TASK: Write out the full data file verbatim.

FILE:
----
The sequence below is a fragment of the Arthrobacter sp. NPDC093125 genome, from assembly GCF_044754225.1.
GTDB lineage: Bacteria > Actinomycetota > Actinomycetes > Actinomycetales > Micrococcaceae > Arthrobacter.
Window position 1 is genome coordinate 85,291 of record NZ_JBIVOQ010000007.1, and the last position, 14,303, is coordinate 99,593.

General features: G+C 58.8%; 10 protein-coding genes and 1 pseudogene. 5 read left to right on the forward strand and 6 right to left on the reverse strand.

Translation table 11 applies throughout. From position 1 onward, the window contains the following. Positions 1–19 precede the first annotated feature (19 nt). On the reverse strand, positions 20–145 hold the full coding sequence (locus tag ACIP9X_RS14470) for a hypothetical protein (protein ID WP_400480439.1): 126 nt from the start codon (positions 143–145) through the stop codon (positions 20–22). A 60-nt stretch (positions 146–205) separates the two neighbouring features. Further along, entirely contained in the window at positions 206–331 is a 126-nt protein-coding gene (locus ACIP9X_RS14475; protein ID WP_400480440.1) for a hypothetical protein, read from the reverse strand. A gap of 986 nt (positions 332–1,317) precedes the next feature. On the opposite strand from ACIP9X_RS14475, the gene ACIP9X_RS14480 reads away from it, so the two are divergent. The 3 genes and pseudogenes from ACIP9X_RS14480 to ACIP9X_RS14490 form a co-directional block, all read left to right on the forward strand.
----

The sequence below is a fragment of the Arthrobacter sp. NPDC093125 genome, from assembly GCF_044754225.1.
GTDB lineage: Bacteria > Actinomycetota > Actinomycetes > Actinomycetales > Micrococcaceae > Arthrobacter.
Window position 1 is genome coordinate 85,291 of record NZ_JBIVOQ010000007.1, and the last position, 14,303, is coordinate 99,593.

General features: G+C 58.8%; 10 protein-coding genes and 1 pseudogene. 5 read left to right on the forward strand and 6 right to left on the reverse strand.

Translation table 11 applies throughout. From position 1 onward, the window contains the following. Positions 1–19 precede the first annotated feature (19 nt). On the reverse strand, positions 20–145 hold the full coding sequence (locus tag ACIP9X_RS14470) for a hypothetical protein (protein ID WP_400480439.1): 126 nt from the start codon (positions 143–145) through the stop codon (positions 20–22). A 60-nt stretch (positions 146–205) separates the two neighbouring features. Further along, entirely contained in the window at positions 206–331 is a 126-nt protein-coding gene (locus ACIP9X_RS14475; protein ID WP_400480440.1) for a hypothetical protein, read from the reverse strand. A gap of 986 nt (positions 332–1,317) precedes the next feature. On the opposite strand from ACIP9X_RS14475, the gene ACIP9X_RS14480 reads away from it, so the two are divergent. The 3 genes and pseudogenes from ACIP9X_RS14480 to ACIP9X_RS14490 form a co-directional block, all read left to right on the forward strand.